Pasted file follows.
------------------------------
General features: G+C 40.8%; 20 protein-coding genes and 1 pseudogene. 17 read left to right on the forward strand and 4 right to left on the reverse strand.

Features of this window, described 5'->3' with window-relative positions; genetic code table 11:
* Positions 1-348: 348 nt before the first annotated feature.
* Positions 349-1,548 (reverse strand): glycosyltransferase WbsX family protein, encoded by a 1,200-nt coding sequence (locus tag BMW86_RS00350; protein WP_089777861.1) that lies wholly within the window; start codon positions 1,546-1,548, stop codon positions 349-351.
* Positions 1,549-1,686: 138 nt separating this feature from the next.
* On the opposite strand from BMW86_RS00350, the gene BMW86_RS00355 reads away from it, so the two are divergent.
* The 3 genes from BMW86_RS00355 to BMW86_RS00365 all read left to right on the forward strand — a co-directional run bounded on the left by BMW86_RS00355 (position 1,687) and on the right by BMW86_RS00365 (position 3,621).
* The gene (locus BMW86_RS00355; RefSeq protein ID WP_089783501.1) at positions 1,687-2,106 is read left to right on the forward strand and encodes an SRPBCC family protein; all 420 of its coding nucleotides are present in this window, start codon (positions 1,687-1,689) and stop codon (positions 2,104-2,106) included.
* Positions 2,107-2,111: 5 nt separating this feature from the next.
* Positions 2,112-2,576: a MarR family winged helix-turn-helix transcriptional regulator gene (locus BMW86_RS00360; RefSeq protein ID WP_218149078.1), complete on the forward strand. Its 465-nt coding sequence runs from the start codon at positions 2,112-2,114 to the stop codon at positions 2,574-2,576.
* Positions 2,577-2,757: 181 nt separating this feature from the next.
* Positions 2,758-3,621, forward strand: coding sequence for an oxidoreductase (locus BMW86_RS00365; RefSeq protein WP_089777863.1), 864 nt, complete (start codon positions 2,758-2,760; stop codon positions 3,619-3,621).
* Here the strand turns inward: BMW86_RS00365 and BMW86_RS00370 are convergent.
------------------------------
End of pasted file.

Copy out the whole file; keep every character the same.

General features: G+C 40.8%; 20 protein-coding genes and 1 pseudogene. 17 read left to right on the forward strand and 4 right to left on the reverse strand.

Features of this window, described 5'->3' with window-relative positions; genetic code table 11:
* Positions 1-348: 348 nt before the first annotated feature.
* Positions 349-1,548 (reverse strand): glycosyltransferase WbsX family protein, encoded by a 1,200-nt coding sequence (locus tag BMW86_RS00350; protein WP_089777861.1) that lies wholly within the window; start codon positions 1,546-1,548, stop codon positions 349-351.
* Positions 1,549-1,686: 138 nt separating this feature from the next.
* On the opposite strand from BMW86_RS00350, the gene BMW86_RS00355 reads away from it, so the two are divergent.
* The 3 genes from BMW86_RS00355 to BMW86_RS00365 all read left to right on the forward strand — a co-directional run bounded on the left by BMW86_RS00355 (position 1,687) and on the right by BMW86_RS00365 (position 3,621).
* The gene (locus BMW86_RS00355; RefSeq protein ID WP_089783501.1) at positions 1,687-2,106 is read left to right on the forward strand and encodes an SRPBCC family protein; all 420 of its coding nucleotides are present in this window, start codon (positions 1,687-1,689) and stop codon (positions 2,104-2,106) included.
* Positions 2,107-2,111: 5 nt separating this feature from the next.
* Positions 2,112-2,576: a MarR family winged helix-turn-helix transcriptional regulator gene (locus BMW86_RS00360; RefSeq protein ID WP_218149078.1), complete on the forward strand. Its 465-nt coding sequence runs from the start codon at positions 2,112-2,114 to the stop codon at positions 2,574-2,576.
* Positions 2,577-2,757: 181 nt separating this feature from the next.
* Positions 2,758-3,621, forward strand: coding sequence for an oxidoreductase (locus BMW86_RS00365; RefSeq protein WP_089777863.1), 864 nt, complete (start codon positions 2,758-2,760; stop codon positions 3,619-3,621).
* Here the strand turns inward: BMW86_RS00365 and BMW86_RS00370 are convergent.